Place du Palais Royal, accross the Musée du Louvre, the Louvre des Antiquaires represent amongst 10 000 m2, 250 galleries, 30 specialities of works of art from Europe, Asia, Middle-East, from classical antiquities to the 1960's in a 19th century historical building.
1978-2008: The Louvre des Antiquaires today
Completion of the Louvre and Rue de Rivoli was ordered by Napoleon III for the Universal Exhibition of 1855. At his request, the first luxury hotel in Paris, the Hôtel du Louvre, was built on the Palais Royal square to accommodate people visiting the Universal Exhibition. The Neoclassical drawings were made by architects Charles Percier and Pierre-François Léonard Fontaine; brothers Emile and Isaac Pereire took charge of the construction of the Louvre des Antiquaires and became its owners.
When finished, a number of stores surrounded the Hôtel du Louvre on the ground floor in the four streets bordering the building. Five years later, brothers Emile and Isaac Pereire acquired all the stores and established the Grands Magasins du Louvre department store. In 1860, the Grand Hôtel du Louvre, which had 700 rooms, and the Grands Magasins du Louvre were the sole occupants of the immense building owned by the Pereire brothers. If you can imagine, the Grands Magasins du Louvre was like an immense trading post, a veritable beehive of activity throughout the year with its fifty-two departments and special counters.
The luxury and diversity were sufficient to satisfy the most demanding of customers …
Special theme exhibitions were held regularly: they were veritable events in Parisian life. It was said that, one year, for the year-end celebrations two million toys were on show in the hall of the Palais Royal – of course it was a tremendous success.
The Grands Magasins du Louvre, traces of which can still be seen in the form of the stone lions on either side of the main entrance, aroused such enthusiasm that soon the whole building was devoted to the store, with the hotel being moved to the other side of the square.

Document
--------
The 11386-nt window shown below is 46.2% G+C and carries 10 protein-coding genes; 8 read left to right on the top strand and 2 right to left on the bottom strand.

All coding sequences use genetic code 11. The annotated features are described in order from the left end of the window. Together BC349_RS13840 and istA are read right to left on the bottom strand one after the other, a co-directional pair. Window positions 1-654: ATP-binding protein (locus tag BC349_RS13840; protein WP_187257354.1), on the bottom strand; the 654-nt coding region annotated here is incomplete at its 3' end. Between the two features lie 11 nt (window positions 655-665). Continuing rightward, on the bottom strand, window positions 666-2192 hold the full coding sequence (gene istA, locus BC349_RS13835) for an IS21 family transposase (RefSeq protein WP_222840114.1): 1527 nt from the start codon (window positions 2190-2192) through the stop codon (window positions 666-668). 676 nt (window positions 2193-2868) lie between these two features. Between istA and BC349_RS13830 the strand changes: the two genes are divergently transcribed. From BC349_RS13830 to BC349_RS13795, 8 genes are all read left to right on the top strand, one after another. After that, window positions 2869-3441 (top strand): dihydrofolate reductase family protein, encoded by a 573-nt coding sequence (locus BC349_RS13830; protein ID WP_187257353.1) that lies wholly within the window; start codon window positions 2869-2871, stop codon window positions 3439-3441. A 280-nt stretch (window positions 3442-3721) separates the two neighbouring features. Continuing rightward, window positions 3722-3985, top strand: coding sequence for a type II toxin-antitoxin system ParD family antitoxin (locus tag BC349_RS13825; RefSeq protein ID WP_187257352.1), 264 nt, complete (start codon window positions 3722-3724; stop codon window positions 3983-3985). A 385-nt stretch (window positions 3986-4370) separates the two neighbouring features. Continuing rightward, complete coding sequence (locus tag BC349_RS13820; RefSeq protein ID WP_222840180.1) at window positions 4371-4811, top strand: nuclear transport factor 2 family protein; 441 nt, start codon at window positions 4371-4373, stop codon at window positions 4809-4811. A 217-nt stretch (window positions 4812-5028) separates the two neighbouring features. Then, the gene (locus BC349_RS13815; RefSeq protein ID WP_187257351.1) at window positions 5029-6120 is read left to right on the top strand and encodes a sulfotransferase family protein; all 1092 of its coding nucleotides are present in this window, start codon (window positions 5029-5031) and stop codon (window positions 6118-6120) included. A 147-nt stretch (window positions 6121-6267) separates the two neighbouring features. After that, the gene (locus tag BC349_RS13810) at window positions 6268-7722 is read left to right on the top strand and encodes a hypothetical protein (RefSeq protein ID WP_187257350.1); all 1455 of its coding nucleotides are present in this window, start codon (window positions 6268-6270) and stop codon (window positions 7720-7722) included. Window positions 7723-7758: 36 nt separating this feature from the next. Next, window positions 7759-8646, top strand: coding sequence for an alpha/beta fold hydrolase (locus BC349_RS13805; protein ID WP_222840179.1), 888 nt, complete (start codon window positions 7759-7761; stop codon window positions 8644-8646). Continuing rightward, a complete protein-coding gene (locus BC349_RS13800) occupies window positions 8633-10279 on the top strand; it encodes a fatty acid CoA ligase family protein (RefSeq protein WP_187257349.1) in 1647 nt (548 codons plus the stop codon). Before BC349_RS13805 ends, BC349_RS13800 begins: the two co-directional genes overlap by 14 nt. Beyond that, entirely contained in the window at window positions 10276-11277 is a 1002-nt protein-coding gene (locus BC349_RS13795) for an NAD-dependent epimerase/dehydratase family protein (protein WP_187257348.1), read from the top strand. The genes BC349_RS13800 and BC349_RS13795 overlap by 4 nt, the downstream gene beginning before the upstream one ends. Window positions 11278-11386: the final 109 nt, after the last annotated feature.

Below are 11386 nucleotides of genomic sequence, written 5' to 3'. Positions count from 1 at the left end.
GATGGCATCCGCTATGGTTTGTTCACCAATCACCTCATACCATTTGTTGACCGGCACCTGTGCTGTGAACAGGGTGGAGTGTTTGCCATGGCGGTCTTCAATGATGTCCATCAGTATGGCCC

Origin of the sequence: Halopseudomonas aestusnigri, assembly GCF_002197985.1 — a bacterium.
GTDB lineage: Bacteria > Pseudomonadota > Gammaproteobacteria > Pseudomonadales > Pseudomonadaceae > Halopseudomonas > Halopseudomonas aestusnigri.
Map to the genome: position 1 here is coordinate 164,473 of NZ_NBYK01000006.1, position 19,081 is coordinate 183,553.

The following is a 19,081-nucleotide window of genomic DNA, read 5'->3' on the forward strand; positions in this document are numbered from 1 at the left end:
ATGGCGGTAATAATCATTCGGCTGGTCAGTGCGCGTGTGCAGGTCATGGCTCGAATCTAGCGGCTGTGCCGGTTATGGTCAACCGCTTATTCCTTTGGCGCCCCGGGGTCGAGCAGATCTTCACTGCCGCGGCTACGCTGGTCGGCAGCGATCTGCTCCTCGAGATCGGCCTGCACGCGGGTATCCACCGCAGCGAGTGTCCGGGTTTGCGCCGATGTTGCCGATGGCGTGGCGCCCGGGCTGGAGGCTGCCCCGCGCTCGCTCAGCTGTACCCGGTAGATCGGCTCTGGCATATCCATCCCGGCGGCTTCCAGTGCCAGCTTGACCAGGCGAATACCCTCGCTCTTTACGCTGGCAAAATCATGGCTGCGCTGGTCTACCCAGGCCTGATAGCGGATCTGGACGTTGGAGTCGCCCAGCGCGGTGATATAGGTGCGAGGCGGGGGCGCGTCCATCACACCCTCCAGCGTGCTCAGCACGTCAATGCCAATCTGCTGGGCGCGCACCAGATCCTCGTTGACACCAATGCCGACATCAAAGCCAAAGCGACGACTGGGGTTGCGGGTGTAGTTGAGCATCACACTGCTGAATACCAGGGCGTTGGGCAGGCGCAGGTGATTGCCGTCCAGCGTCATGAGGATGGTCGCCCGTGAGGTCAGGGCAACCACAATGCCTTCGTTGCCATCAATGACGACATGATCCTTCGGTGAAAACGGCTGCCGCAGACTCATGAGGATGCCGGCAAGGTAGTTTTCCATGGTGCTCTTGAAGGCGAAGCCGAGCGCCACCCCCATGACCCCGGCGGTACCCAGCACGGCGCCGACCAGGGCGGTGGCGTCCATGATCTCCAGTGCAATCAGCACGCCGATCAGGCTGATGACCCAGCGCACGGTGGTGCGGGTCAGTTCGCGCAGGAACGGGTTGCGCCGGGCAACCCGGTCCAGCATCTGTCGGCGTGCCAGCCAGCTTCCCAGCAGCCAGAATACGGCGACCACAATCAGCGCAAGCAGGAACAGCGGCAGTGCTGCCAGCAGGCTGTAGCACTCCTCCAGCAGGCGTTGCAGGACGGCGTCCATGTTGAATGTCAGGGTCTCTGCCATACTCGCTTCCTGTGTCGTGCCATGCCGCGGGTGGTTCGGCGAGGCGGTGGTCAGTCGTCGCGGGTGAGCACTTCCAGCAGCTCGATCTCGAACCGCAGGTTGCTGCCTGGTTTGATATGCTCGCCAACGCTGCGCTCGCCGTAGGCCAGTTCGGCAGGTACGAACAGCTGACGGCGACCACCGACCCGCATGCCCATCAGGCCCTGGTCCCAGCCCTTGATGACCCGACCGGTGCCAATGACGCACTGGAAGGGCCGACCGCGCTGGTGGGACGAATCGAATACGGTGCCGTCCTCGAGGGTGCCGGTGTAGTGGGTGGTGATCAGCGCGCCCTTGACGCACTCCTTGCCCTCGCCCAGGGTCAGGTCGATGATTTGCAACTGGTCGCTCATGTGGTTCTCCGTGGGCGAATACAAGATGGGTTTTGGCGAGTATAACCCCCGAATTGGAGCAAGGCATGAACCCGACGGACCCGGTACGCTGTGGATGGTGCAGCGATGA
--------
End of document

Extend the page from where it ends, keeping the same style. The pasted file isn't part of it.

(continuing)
However, a century later, in 1975, the Grands Magasins du Louvre were in a sad state and a British investor decided to renovate the building. There followed three years of intense work and, on 26 October 1978, the new Louvre des Antiquaires site opened its doors, close to one hundred and thirty years after the building's inauguration by the Pereire brothers. The upper floors are devoted to the Louvre Business Centre – home to prestigious tenants such as the Ministry of Finance until 1990, the United States Embassy and the Banque de France…. But the really new element resides in the commercial concept of the Louvre des Antiquaires.
This group of 250 antiques and jewellery shops offers a wide panorama of specialities, sufficient to satisfy an experienced collector searching for a specific item or an impulse buy by a bargain-hunter. With an atmosphere enhanced by the amassed multitude of objects, giving an impression of profusion and consistency, refusal of specialisation by sector within the building and muted lighting and corridors that accentuate the display windows, spotlighting them like jewels in their cases, the Louvre des Antiquaires stands out as a unique place in Europe.
Every year around 500,000 international visitors pass through the porch of the Louvre des Antiquaires, which is open every day of the week except Mondays and Sundays in July and August, all year round. For many tourists, this site has become an essential part of their trek around the artistic attractions of Paris.
They find rare objects and meet dealers obsessed with art and history who share with them a love of fine objects.
The Louvre des Antiquaires is pursuing its destiny in the 21st century by adapting to the new situation of the art market, at the same time remaining loyal to its mission to help people discover the treasures inherited from History.